Another result of these trials was that, “at a range of one mile a man in a stable 4.8m rigid inflatable without a reflector would actually give around 2.5 square meter (sm) reflection in good weather, with a further 1.5 sm coming from a small outboard when fitted—a total figure similar to the average results recorded from most small craft reflectors on the level.”

And finally, to quote Prof. King directly, “It would be quite reasonable in cases of rundown for a manual radar watch keeper to claim target invisibility in real-world sea conditions.”

It is clear from the above observations, plus the carefully measured data from a variety of commercially available radar reflectors, that even the best of them could provide only a marginal improvement in the RCS that already exists from the average sailboat.

Are they worth it? This depends on how you want to weigh the various tradeoffs, such as cost, weight and windage aloft, chafe, ease of storage, and so on.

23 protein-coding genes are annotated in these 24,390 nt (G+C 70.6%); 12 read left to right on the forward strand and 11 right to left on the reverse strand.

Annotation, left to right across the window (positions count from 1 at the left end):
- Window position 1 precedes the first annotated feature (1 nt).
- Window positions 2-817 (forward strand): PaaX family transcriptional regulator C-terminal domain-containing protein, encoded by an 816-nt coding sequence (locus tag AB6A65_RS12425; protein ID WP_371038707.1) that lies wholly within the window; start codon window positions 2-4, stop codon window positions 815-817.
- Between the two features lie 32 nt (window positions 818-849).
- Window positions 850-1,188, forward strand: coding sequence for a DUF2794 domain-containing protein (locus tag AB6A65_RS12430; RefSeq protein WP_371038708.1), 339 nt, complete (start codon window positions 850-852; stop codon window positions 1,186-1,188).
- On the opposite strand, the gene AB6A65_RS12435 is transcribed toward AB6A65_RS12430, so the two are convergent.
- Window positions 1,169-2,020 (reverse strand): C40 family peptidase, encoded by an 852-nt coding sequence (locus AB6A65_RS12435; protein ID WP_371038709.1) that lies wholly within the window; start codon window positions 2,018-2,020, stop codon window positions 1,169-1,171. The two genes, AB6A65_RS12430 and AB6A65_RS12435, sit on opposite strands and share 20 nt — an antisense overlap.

Ultimately, we suspect that future solutions may involve the use of an active Radar Target Enhancer (RTE) that will return a much greater signal to a radar than any reasonably sized passive reflector could ever do, yet do so with minimal average power consumption and, by clever design, with minimal interference among multiple radar systems. We know of two RTEs that are in use today, the Ocean Sentry from Pains Wessex and the ActivEcho from Serpe-Iesm. There is also an entirely different product called a Search and Rescue Transponder (SART) which transmits a RACON-like 12-pulse radar distress signal. SARTs must not be used to routinely enhance radar visibility.

Eventually, GPS locations and vessel IDs might even be incorporated into RTE-like products to more precisely locate and identify various targets. But don’t hold your breath!